For more information about Double Black Image, our products, and our services, visit our website at https://doubleblackimaging.com/ or email us at sales@doubleblackimaging.com.

22 Dec 2021

Physical, Cognitive, and Organizational Ergonomics

As medical offices work to increase patient satisfaction while reducing costs, employee injuries, and sick time, their workplaces’ physical, cognitive and organizational ergonomics are crucial to evaluate and correct, if necessary, to meet these goals.

According to the International Ergonomics Association (IEA), the word “ergonomics” refers to “the science of work” and “is derived from the Greek ergon (work) and nomos (laws).” The IEA goes on to explain that the terms “ergonomics” and “human factors” can be used interchangeably or combined—“(e.g., human factors and ergonomics – HFE or EHF).”

As such, HFE examines the “physical, cognitive, sociotechnical, organizational, environmental and other relevant factors, as well as the complex interactions between the human and other humans, the environment, tools, products, equipment, and technology.”

HFE can be further broken down into the three sub-disciplines of physical, cognitive, and organizational ergonomics to evaluate their individual and combined effects on people working within a given system.

Simply put, physical ergonomics is concerned with the human physical body, cognitive ergonomics with the human brain, and organizational ergonomics with systems and the unique cultures within them.

Ergonomics is also considered to be “both a science and a profession.” As a science, ergonomics focuses on understanding how humans interact with other elements of a system. As a profession, ergonomics aims to maximize human well-being and system performance which is accomplished by applying data, principles, theories, and methods to design concepts.

 

What is Physical Ergonomics?

 

In looking at the human body, the focus in physical ergonomics is on preventing injuries, increasing productivity, and reducing errors and quality concerns.

Injury prevention is accomplished by evaluating and designing workplaces to make safety a top priority while ensuring jobs and tasks are completed as efficiently as possible. This includes assessment of physical activities such as repetitive movements, postures and body positions, and manual tasks performed. It also includes examining how people use their bodies to work with equipment, tools, and other people to perform daily tasks.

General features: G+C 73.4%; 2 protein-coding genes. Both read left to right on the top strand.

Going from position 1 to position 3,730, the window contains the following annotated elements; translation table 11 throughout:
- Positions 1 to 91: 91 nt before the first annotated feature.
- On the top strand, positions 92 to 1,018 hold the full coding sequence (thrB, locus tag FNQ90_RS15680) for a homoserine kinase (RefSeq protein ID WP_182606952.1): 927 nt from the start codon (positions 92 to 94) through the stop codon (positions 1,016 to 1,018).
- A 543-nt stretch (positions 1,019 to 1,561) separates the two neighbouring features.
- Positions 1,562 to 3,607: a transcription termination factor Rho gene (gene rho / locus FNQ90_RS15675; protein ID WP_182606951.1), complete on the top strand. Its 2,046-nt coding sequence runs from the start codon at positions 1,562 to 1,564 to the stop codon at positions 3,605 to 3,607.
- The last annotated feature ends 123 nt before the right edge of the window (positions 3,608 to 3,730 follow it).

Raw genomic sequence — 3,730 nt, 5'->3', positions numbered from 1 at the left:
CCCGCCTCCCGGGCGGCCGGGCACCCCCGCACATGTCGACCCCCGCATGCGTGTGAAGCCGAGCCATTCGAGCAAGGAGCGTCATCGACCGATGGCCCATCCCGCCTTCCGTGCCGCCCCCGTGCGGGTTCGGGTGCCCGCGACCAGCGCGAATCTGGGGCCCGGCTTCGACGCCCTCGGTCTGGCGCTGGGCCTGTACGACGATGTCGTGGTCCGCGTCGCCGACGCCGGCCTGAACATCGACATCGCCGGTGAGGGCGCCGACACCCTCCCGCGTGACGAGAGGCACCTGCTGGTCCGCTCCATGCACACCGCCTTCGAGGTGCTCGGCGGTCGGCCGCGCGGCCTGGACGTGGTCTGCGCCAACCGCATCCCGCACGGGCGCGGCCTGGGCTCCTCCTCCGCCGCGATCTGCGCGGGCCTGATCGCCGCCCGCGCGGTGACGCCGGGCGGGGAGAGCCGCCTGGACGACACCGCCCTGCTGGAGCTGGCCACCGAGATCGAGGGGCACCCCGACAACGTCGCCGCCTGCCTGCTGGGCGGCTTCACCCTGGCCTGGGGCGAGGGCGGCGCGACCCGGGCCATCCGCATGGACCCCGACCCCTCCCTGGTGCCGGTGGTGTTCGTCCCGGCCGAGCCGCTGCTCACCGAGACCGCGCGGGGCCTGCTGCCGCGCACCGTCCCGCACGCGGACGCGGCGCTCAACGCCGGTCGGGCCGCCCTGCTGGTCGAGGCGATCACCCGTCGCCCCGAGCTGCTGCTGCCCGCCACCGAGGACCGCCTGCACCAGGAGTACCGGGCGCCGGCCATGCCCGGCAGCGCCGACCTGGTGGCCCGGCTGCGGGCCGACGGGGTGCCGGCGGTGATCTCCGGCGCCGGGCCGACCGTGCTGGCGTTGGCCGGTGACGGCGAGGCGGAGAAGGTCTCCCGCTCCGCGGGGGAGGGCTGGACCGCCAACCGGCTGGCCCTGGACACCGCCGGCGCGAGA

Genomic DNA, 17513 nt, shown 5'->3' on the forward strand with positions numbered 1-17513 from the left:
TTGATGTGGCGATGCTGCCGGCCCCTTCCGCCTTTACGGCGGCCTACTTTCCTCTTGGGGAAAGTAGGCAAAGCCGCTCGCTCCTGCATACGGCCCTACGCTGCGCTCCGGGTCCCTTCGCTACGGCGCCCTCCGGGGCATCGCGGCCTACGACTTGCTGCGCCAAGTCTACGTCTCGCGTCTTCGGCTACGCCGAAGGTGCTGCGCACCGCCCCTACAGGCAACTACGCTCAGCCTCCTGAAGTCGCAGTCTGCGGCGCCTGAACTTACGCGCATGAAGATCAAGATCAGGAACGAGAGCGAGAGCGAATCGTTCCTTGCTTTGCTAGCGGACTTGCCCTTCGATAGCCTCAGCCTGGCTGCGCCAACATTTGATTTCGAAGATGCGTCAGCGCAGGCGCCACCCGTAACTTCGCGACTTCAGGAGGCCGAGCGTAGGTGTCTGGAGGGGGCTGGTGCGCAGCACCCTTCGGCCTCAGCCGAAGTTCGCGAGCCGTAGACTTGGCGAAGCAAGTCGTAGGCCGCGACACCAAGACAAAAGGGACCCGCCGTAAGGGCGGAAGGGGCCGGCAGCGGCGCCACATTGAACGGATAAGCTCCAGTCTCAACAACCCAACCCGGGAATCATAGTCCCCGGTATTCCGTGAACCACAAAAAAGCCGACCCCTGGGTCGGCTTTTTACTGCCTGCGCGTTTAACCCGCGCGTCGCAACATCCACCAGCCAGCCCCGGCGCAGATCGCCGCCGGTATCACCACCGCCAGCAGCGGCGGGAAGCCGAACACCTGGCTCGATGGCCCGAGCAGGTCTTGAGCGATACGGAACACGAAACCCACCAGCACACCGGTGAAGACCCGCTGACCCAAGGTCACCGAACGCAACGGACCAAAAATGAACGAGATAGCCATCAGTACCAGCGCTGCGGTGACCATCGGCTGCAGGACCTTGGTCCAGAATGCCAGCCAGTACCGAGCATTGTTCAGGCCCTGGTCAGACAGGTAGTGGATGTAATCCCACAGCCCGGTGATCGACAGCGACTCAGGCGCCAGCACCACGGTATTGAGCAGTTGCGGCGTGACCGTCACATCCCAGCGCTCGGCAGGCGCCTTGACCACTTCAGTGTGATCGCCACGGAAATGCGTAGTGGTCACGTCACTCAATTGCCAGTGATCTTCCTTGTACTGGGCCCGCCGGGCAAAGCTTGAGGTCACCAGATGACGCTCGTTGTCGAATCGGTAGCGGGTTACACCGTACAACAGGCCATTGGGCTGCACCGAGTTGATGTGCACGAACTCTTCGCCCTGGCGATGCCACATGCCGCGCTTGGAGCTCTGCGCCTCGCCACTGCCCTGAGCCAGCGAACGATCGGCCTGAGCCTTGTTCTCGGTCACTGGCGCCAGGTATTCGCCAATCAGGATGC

How Does Physical Ergonomics Help Increase Productivity?

 

When workers experience less physical strain and difficulty performing their work, studies have shown they are more productive.

For example, a study conducted by Texas A&M Health Science Center School of Public Health found a 46% increase in employee productivity at a call center when employees were provided with a sit/stand desk that allowed them to change their body position and stand or sit to be more comfortable while working.

Researchers found that employees with stand-capable desks sat approximately 1.6 hours less than their fellow employees who worked at traditional seated desk setups. Productivity was defined as “how many successful calls workers completed per hour at work.”

In addition, almost 75% of employees with stand-capable desks reported less “body discomfort” after using these desks for the 6 months of the study. So, in addition to increased productivity, these employees’ overall sense of well-being and health improved as well.

 

How Does Physical Ergonomics Help Reduce Errors and Quality Concerns?

 

According to the Center For Occupational and Environmental Health (COEH) at the University of California, Berkeley, “Poor ergonomics can have a direct negative impact on quality and profit. Ergonomically unsound designs can lead to physical and mental fatigue, and in turn, errors and reduction in work quality.”

Researchers note that when tasks require greater precision or force, there are corresponding increases in quality errors, fatigue, and the subsequent need for more inspection.

For businesses, they point out that worker fatigue can also result in decreased customer satisfaction and more equipment malfunctions and replacements.

 

What is Cognitive Ergonomics?

 

Cognitive ergonomics is concerned with the human brain’s ability to interact with and process information, and subsequently, the quality of a person’s performance within a given system.